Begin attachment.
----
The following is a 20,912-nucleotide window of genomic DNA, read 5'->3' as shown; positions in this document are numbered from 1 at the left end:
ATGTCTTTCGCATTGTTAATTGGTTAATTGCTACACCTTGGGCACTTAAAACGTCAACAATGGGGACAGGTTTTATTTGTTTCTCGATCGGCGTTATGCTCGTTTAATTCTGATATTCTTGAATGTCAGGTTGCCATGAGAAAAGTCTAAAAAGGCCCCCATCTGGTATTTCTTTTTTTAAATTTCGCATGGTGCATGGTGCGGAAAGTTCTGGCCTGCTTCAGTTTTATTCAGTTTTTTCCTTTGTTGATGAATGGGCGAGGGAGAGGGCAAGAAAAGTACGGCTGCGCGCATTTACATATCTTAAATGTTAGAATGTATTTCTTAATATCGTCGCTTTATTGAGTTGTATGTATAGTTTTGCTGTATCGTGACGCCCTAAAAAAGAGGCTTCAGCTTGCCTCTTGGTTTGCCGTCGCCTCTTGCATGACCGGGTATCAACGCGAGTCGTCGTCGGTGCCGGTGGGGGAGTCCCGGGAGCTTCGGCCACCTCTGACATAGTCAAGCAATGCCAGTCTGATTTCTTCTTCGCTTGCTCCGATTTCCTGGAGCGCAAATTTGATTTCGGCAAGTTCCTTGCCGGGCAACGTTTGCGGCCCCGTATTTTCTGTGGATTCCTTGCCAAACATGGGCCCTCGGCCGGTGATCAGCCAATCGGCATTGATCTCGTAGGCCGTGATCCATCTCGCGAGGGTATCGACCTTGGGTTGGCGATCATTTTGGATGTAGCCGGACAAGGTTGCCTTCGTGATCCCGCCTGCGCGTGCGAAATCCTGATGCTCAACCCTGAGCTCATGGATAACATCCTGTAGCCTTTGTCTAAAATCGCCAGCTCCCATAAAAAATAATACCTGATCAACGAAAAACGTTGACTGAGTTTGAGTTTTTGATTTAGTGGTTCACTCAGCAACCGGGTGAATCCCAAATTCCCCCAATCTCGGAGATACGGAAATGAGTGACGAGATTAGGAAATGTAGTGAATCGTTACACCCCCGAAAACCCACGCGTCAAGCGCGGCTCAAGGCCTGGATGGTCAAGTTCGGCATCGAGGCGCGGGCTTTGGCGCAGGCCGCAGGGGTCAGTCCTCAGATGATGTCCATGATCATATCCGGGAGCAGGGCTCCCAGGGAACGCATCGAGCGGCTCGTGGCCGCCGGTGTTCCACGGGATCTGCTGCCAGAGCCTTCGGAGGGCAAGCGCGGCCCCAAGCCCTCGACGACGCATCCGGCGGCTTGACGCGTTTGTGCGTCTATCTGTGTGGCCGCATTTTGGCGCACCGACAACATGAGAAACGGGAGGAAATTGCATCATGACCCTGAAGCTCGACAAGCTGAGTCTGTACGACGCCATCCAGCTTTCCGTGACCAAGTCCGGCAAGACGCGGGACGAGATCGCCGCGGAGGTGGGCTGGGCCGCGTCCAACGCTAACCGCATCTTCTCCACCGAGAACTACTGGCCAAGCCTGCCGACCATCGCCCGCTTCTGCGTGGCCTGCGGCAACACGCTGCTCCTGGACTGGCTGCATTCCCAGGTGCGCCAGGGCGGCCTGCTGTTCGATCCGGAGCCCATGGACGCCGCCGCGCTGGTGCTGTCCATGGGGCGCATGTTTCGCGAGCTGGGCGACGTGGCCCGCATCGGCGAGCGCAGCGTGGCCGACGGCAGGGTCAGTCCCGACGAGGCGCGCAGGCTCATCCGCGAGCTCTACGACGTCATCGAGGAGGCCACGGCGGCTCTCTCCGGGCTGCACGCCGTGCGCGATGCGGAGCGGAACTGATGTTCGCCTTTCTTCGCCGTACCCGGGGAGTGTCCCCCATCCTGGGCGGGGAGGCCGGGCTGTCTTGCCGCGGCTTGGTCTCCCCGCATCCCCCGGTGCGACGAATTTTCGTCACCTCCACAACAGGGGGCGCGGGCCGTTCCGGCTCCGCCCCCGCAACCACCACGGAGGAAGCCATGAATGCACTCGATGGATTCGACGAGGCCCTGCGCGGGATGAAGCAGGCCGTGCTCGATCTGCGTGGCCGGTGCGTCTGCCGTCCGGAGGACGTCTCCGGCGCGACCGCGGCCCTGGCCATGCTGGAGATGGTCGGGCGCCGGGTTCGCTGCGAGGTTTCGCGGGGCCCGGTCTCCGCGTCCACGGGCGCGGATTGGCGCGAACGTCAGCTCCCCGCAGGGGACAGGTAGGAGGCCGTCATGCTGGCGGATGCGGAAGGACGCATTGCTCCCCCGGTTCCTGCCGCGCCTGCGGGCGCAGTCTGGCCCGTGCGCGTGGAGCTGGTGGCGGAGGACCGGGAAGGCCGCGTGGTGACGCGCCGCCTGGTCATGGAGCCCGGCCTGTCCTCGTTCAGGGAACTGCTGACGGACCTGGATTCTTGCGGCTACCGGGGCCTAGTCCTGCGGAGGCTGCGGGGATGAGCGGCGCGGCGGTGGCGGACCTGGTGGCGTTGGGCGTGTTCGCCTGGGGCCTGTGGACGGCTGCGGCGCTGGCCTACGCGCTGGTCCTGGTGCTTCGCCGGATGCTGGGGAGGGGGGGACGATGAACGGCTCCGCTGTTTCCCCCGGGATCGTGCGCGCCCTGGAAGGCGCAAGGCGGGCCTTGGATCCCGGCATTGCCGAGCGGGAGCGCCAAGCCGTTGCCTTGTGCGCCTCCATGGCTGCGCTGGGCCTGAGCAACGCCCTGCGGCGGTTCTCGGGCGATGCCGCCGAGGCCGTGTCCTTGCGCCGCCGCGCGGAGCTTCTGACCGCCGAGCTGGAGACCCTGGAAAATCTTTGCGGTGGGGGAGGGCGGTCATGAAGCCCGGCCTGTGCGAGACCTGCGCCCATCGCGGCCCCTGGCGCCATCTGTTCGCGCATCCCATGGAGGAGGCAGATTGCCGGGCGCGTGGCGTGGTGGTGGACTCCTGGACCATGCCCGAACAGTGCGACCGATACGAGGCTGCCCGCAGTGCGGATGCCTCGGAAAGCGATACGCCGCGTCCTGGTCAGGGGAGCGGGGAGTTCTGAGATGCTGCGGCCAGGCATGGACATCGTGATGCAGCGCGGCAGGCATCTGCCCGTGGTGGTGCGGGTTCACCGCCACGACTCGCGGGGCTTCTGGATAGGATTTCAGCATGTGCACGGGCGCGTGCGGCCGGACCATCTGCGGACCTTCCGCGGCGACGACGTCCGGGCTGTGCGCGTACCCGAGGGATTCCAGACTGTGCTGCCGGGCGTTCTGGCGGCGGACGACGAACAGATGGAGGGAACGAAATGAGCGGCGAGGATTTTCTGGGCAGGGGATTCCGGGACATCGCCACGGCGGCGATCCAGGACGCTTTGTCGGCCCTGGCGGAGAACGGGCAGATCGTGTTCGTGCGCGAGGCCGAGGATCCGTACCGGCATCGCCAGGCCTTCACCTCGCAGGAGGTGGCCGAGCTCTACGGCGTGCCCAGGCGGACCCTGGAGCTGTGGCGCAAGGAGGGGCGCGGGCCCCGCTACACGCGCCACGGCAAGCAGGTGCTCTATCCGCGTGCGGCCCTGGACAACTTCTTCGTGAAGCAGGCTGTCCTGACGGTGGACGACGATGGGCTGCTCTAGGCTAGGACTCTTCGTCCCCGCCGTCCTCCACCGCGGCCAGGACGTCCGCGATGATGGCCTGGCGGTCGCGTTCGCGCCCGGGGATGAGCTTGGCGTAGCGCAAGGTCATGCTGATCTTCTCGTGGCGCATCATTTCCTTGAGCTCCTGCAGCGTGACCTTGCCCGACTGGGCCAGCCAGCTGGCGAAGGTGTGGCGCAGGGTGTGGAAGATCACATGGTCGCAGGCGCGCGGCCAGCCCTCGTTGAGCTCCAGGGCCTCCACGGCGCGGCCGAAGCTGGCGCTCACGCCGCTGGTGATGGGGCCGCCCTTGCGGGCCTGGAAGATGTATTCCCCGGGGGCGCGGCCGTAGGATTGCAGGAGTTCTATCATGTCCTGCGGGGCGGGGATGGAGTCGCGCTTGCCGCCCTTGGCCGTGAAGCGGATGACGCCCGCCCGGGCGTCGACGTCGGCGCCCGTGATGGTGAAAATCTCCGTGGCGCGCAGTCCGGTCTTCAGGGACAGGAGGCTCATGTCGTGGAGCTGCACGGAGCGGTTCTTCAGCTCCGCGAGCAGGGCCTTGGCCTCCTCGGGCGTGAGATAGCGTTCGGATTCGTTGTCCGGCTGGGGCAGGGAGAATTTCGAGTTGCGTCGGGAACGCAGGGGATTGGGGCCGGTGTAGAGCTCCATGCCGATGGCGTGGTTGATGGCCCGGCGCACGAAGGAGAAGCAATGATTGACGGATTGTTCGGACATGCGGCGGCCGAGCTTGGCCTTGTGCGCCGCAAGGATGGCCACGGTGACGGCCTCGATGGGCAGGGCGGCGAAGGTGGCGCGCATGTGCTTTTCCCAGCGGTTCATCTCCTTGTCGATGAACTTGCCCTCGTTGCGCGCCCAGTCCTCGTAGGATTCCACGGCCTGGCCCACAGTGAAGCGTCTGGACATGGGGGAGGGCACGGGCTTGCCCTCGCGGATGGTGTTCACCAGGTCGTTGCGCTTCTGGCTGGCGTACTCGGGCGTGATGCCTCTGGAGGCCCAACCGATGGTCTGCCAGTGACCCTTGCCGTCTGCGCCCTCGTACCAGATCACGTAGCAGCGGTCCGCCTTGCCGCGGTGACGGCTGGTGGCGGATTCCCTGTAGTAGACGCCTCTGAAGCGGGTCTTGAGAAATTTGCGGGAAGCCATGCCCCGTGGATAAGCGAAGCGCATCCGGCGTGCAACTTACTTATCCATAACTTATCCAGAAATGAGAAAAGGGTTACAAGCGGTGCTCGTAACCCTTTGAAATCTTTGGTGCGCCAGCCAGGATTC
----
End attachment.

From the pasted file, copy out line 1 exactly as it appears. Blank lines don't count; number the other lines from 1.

The following is a 20,912-nucleotide window of genomic DNA, read 5'->3' as shown; positions in this document are numbered from 1 at the left end: